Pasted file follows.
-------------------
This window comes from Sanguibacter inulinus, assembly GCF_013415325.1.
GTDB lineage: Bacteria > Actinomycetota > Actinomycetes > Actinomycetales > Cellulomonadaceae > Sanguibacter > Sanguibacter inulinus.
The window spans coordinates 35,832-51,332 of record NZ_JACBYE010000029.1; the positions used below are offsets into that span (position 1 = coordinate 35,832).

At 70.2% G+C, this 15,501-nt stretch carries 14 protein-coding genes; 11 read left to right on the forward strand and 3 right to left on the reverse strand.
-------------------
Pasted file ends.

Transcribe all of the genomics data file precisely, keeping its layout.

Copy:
This window comes from Sanguibacter inulinus, assembly GCF_013415325.1.
GTDB lineage: Bacteria > Actinomycetota > Actinomycetes > Actinomycetales > Cellulomonadaceae > Sanguibacter > Sanguibacter inulinus.
The window spans coordinates 35,832-51,332 of record NZ_JACBYE010000029.1; the positions used below are offsets into that span (position 1 = coordinate 35,832).

At 70.2% G+C, this 15,501-nt stretch carries 14 protein-coding genes; 11 read left to right on the forward strand and 3 right to left on the reverse strand.